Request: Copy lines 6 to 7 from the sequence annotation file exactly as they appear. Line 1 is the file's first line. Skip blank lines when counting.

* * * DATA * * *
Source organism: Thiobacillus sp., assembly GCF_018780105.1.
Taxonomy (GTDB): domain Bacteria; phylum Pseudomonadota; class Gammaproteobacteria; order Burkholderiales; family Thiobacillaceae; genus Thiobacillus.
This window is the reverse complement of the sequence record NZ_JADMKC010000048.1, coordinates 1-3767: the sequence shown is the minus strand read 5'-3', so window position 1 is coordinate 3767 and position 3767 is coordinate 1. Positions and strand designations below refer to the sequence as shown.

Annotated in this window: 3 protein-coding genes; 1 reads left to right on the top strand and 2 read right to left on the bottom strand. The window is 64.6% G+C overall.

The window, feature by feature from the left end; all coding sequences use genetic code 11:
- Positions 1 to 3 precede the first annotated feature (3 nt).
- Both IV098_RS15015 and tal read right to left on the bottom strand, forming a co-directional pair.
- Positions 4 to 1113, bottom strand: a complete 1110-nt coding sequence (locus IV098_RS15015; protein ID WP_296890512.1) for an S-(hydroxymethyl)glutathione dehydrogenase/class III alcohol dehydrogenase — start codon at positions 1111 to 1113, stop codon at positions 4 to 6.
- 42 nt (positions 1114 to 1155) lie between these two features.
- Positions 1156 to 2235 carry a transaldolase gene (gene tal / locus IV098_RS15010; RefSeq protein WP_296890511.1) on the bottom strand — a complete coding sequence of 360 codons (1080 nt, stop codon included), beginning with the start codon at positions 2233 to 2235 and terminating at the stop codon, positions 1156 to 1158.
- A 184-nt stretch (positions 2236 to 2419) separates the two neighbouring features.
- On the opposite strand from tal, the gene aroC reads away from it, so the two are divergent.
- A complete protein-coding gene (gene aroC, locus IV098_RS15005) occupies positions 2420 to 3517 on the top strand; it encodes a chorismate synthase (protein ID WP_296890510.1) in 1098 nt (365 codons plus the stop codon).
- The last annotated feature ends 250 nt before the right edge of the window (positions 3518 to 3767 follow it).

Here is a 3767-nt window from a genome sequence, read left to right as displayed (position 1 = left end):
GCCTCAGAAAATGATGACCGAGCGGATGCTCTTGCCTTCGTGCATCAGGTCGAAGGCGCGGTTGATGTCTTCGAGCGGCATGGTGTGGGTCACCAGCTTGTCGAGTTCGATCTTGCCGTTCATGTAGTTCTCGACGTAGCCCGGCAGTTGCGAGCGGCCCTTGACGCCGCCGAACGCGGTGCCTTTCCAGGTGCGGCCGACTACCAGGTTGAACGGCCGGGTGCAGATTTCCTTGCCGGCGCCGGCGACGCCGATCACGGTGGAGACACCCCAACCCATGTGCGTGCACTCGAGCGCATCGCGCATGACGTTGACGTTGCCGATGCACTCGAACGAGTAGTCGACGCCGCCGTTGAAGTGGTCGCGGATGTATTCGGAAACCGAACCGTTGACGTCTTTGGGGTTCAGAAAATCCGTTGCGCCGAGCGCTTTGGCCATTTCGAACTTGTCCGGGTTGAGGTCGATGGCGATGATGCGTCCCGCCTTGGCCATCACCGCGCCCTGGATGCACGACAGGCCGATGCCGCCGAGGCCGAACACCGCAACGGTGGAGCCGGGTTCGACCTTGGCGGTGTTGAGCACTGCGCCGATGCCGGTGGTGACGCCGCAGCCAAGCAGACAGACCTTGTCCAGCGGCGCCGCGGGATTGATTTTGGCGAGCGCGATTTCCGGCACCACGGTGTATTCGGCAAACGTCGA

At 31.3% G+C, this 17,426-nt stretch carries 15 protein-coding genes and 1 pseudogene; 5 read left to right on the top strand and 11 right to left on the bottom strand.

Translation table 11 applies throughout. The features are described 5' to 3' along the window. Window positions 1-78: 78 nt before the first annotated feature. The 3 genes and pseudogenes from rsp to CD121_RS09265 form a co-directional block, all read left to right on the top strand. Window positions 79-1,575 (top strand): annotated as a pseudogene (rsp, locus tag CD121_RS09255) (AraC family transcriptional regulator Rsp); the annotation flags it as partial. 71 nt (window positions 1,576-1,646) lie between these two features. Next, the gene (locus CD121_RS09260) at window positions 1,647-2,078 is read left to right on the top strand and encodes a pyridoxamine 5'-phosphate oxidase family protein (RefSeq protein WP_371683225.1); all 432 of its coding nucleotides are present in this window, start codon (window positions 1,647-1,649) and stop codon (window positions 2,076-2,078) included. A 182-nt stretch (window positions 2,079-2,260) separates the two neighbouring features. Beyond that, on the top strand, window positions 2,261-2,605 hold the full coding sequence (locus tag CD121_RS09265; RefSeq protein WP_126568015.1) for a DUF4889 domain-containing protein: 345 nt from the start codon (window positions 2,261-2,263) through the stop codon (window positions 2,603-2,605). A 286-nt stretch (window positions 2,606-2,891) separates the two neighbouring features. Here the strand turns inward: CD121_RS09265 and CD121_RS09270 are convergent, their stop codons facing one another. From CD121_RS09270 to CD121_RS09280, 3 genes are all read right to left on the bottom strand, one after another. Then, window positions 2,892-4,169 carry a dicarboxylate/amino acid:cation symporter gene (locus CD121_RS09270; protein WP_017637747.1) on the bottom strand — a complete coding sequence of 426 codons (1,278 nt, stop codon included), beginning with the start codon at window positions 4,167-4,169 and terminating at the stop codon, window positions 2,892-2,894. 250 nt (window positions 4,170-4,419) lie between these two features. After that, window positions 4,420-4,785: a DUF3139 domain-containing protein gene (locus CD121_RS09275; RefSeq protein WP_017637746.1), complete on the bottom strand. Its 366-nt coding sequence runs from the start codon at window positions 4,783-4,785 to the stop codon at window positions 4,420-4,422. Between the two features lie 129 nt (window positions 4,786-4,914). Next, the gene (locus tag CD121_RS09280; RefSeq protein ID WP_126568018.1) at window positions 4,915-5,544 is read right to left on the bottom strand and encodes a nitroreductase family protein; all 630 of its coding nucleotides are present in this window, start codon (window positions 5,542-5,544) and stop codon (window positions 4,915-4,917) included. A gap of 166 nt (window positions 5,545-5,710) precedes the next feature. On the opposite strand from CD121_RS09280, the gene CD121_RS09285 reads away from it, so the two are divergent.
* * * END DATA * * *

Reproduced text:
- Positions 1 to 3 precede the first annotated feature (3 nt).
- Both IV098_RS15015 and tal read right to left on the bottom strand, forming a co-directional pair.